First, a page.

The name is said to derive from su piscu, the bishop of the diocese of Barbaria, who received numerous donations from the judges of Cagliari, including the land where the archaeological park stands. The Piscu Nuraghe stands imposingly on a hill, along the SS 128 road to Senorbì and Mandas, just a short distance from Suelli, which was the bishop's seat in the Middle Ages and has always been a centre of veneration for Saint George the bishop.
Mentioned in various medieval documents and known locally as sa domu de s orcu, the Piscu is the most monumental and best preserved of the 200 nuraghi surveyed in Trexenta, archaeologically 'investigated' and restored in the 1980s. The majestic complex architecture arose between the Middle and Recent Bronze Age (15th-11th centuries BC), built of marl blocks, hewn and arranged in regular rows, and consisting of a main tower, the oldest of the structure, and four corner towers, joined by thick walls, which were built at a later stage. Inside the bastion, almost a square with sides of about thirty metres in length, is a courtyard. Around it, a low bulwark of large boulders 'embraces' five projecting towers and encloses a village of numerous circular and quadrangular huts. The main tower, nine metres high and eleven metres in diameter, is accessed through an architraved entrance with a relieving space above. The corridor has two opposing niches and leads into the large tholos (a false dome) chamber, built with hewn blocks of limestone. The technique is 'overhanging': the rings decrease in diameter as you ascend. Originally it must have consisted of two floors accessible by a staircase or through external terraces. The corridor then leads into the courtyard, with entrances to the four secondary towers of different sizes. Two of them are contiguous, so the unusual plan appears to be that of a trilobate rather than a quadrilobate structure. The four towers have niches and slits, the largest being similar in size to the keep, with a circular chamber and a T-shaped room. On the inside of the wall, a well has been unearthed, which served as a cistern for collecting rainwater. Various types of vessels were found at the bottom, some small with handles and diagonally cut upper openings (possibly glasses). The first excavations date back to 1860: in the keep, a large jar embedded in the ground and covered with a plaque, oyster shells, boar tusks and animal bones were found; in a chamber and in the hallway, a bronze bowl, potsherds, pieces of millstones, a piece of marble, perhaps used for tanning hides and charred grain.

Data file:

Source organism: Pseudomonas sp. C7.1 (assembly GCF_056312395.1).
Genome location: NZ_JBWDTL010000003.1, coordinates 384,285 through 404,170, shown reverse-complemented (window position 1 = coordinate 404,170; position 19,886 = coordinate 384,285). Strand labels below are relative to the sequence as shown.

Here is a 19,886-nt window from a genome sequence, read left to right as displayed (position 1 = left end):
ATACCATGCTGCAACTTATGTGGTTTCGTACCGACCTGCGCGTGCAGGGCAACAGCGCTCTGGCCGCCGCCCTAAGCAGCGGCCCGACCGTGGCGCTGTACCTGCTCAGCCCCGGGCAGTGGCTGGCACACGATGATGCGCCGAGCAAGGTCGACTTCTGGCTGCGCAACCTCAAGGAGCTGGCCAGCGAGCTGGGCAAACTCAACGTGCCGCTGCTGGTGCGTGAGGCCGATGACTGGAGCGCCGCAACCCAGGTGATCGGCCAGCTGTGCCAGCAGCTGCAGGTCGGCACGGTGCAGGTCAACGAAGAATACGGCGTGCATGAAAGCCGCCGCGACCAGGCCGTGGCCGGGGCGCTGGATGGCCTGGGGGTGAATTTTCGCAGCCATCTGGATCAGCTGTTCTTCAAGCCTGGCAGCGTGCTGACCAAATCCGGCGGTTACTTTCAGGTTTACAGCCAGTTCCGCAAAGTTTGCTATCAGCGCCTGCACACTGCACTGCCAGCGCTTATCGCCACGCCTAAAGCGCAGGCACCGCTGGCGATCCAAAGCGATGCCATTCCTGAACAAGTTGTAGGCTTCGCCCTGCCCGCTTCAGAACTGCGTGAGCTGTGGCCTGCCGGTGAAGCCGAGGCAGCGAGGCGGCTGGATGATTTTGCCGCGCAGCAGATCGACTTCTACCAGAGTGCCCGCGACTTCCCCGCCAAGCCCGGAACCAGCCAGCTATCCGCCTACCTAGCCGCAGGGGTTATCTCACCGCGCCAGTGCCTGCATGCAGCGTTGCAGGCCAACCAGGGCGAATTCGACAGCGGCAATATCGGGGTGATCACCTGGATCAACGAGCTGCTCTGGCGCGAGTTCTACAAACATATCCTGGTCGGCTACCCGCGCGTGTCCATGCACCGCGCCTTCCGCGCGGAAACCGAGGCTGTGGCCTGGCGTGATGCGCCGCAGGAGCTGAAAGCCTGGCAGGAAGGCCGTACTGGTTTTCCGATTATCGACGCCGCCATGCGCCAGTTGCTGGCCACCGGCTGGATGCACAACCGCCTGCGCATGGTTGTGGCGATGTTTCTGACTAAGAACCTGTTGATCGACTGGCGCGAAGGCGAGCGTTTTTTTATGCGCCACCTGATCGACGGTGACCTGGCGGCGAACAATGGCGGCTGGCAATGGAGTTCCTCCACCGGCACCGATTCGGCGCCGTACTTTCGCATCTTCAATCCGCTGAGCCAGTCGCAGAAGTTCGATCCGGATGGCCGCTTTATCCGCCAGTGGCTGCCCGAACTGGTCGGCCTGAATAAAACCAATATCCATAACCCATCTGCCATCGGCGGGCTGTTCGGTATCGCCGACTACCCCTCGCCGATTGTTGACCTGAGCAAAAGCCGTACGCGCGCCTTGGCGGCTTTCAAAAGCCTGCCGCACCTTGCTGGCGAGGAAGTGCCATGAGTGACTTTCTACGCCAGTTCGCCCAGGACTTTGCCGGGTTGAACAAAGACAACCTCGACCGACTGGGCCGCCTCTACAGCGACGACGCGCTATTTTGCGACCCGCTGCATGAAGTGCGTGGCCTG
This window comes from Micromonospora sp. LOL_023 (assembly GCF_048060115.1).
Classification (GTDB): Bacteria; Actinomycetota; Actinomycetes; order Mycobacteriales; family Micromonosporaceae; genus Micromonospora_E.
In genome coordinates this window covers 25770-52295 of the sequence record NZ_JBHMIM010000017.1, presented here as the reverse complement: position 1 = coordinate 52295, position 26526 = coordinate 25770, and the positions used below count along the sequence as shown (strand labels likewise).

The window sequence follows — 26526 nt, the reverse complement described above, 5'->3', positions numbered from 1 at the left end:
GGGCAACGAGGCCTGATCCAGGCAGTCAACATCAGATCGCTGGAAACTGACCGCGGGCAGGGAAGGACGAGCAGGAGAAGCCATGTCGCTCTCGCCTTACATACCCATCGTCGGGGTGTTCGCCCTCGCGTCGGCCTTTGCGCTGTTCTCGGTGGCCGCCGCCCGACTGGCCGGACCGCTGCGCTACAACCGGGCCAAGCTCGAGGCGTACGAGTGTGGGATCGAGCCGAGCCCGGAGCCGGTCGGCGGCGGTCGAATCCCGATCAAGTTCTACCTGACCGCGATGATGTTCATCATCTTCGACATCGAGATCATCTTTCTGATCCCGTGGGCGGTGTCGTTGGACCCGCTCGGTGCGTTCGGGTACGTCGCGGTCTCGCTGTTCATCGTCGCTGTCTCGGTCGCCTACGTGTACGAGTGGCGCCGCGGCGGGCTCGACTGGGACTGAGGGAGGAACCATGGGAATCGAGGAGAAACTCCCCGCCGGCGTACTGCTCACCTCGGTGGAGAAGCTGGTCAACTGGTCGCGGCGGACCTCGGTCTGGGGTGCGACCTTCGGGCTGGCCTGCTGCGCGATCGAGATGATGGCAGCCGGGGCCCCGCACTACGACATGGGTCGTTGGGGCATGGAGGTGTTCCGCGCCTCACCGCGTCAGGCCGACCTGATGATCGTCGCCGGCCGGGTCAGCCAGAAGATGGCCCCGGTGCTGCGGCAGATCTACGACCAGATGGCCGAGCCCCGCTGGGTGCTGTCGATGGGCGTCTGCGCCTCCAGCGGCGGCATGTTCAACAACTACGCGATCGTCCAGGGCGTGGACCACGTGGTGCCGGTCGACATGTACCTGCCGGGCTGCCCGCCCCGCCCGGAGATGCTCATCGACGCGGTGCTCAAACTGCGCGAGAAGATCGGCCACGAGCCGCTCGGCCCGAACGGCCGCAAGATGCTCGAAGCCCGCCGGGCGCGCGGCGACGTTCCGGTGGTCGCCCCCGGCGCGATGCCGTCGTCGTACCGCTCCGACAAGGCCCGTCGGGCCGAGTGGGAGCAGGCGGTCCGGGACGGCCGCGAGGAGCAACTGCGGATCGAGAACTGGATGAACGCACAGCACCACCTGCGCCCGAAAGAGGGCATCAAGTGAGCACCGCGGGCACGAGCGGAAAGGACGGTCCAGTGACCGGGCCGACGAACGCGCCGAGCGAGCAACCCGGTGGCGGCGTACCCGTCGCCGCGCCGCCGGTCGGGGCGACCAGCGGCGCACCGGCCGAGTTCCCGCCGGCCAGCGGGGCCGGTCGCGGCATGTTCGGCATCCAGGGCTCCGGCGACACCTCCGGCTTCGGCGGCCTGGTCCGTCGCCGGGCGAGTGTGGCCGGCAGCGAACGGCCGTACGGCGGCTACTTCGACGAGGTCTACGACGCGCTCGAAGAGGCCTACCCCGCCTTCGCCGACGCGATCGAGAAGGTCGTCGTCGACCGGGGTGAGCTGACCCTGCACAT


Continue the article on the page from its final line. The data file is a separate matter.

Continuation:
The Piscu is the most iconic building in an area with many pre-historic finds, guarding the surrounding fertile valleys. From the small hill on which it stands, you can see other nuraghi, some 15 of them, including Planu Senis, as well as pre-nuragic sites, such as the necropolis of Pranu Siara and Santu Perdu.